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Bush energy plan analysis

Opinion pieces and speeches by EPI staff and associates.


Energy: How to Get More for Less

by James Barrett

The Bush energy plan, released last week amid much fanfare, got one thing right: there are no short-term solutions the White House could offer to solve our current energy problems. Unfortunately, it doesn’t offer any plausible long-term solutions either.

Like a teenager with a new credit card, the United States has been on a shopping spree lately. We have been voracious consumers of energy for decades, partly because we have the lowest energy prices in the developed world. With bargains like these, how could we afford not to buy?

But now, with the bills coming due, facing the first real energy crunch since the oil embargo of the 1970s, Bush’s solution is to buy more. Having maxed out all of our old credit cards, the administration’s solution is to apply for new ones, even though we all know that we can’t keep spending like this forever.

The most unfortunate aspect of the Bush energy plan is that it reflects a fundamental misunderstanding of our options. The administration would have us believe that our only choices are to find and burn more energy, or to do without — to limit our way of life. But the choice between drilling in the Arctic National Wildlife Reserve and turning off our air conditioners is a false one.

There is a way that we can keep our air conditioners and our economy humming without digging up every place that might have some energy in it. Since the 1970s, the beginning of the last oil shortage, the U.S. economy has become much more energy efficient, with only a little help from the federal government.

Rather than learning to do without, we have learned to do more with less. American producers and consumers have become more efficient, so that per dollar of income, we use 40% less energy than we did 25 years ago. Research at the Department of Energy and elsewhere has found that with a little investment from the government, we can improve even more.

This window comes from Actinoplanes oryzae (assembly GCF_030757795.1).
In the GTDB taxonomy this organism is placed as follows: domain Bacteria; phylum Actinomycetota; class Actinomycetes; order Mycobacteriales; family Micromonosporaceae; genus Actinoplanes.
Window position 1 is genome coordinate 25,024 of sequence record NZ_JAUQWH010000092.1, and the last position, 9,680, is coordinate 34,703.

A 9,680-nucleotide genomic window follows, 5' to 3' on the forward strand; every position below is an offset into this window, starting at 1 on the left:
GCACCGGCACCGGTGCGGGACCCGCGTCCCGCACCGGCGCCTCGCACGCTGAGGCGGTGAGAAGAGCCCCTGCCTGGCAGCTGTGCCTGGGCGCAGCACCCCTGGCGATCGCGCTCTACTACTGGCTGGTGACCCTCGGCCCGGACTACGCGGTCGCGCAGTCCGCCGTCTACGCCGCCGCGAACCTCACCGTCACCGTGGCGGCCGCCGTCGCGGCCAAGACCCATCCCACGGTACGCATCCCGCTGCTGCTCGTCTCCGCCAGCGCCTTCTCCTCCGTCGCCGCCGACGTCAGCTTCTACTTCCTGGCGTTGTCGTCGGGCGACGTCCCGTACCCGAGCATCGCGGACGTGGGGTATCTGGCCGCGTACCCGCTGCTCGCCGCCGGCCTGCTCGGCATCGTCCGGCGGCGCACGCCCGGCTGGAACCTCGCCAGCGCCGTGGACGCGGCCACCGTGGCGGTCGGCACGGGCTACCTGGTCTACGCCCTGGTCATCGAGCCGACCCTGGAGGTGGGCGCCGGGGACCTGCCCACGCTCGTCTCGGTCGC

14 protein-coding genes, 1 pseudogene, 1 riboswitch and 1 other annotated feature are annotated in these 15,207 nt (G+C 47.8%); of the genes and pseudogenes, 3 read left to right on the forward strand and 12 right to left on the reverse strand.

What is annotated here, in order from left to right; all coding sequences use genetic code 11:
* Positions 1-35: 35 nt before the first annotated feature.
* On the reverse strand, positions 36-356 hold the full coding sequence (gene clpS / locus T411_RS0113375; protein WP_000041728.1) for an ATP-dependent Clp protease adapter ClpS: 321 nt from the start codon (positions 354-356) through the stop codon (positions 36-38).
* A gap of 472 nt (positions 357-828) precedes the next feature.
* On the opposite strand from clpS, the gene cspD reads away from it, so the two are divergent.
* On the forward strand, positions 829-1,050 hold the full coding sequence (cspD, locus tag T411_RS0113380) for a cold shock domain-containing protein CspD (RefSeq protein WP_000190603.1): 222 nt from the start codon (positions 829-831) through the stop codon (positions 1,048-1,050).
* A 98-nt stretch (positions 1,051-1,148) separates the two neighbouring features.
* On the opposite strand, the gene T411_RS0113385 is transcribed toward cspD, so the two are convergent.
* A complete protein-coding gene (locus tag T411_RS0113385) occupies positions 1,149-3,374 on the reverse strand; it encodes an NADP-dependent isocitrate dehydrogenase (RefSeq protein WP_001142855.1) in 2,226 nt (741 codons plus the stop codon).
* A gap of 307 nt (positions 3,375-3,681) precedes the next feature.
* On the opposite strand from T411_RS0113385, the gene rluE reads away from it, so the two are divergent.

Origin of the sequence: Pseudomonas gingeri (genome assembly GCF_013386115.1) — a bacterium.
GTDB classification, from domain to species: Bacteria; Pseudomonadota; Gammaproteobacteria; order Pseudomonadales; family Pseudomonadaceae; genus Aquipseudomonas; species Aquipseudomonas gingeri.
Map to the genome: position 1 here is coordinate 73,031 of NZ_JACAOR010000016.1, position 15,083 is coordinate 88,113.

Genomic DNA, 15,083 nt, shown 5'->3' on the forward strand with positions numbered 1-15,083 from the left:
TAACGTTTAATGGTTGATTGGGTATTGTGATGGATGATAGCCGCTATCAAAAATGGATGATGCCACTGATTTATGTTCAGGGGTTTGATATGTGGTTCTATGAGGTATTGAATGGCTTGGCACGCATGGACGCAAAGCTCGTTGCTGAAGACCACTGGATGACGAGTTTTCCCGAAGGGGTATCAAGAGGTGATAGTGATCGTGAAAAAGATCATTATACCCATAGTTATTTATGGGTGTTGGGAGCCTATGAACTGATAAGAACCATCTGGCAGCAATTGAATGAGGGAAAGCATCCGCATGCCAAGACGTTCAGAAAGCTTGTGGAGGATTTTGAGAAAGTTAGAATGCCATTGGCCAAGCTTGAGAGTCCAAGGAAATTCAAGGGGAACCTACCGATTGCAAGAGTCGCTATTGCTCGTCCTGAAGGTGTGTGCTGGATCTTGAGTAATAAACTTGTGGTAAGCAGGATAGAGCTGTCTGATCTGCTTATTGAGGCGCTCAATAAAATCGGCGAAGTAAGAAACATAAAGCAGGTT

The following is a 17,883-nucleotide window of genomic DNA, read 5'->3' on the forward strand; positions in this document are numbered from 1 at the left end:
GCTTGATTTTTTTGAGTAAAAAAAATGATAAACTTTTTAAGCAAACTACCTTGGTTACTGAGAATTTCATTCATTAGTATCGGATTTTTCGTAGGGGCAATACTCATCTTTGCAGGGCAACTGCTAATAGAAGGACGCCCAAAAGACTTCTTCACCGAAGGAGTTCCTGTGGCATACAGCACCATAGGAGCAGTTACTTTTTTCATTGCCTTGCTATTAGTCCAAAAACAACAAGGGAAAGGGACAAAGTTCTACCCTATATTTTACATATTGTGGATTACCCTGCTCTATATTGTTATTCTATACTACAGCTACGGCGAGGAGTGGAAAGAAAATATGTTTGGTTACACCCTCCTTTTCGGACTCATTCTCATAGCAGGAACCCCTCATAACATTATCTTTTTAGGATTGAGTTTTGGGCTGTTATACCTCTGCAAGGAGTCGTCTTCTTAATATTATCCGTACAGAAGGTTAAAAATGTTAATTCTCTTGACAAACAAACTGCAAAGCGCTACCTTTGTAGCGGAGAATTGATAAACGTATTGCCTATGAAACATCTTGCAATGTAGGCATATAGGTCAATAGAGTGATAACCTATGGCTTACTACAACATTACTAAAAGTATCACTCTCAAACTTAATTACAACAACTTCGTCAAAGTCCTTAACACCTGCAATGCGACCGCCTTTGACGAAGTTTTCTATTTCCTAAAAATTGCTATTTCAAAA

It’s like one of those wholesale clubs. We can pay a little now to join, and in return get discounts on all the things for which we would normally pay full price. But rather than helping us sign up for the discounts, the Bush plan would sign us up for more credit cards instead.

And at the same time that the White House is telling us that we need to buy more, not less, it’s also slashing funding for energy efficiency research and gutting the efficiency standards put in place by the Clinton Administration.

By framing a debate in which the only alternative to buying more oil and other fuels is to tighten our belts, Bush is trying to cast himself as the savior of the American way of life. Anyone who disagrees with him is downright un-American.

Despite the lip service he has been giving efficiency and conservation over the last few days, Bush’s plan is clearly all about spending more and more on coal, oil, and natural gas. He’ll give back the money he cut from efficiency budgets, but only if we let Big Oil drill in the Wildlife Refuge.

Sadly, he’s got it exactly wrong. By pushing a plan that short-changes efficiency and accelerates the pursuit for more energy, he is actively promoting dependence on volatile energy markets and increasing our vulnerability to price spikes like the ones we are seeing today.

With this plan, Bush has made it clear that he has no interest in changing the system that sends us into a panic and drains our family budgets every time energy prices go up. Instead of using the government to help us find ways to get more for our money, he is urging us to sign every credit card offer that lands in the mailbox.

James Barrett is an environmental economist at the Economic Policy Institute, a think tank based in Washington, D.C.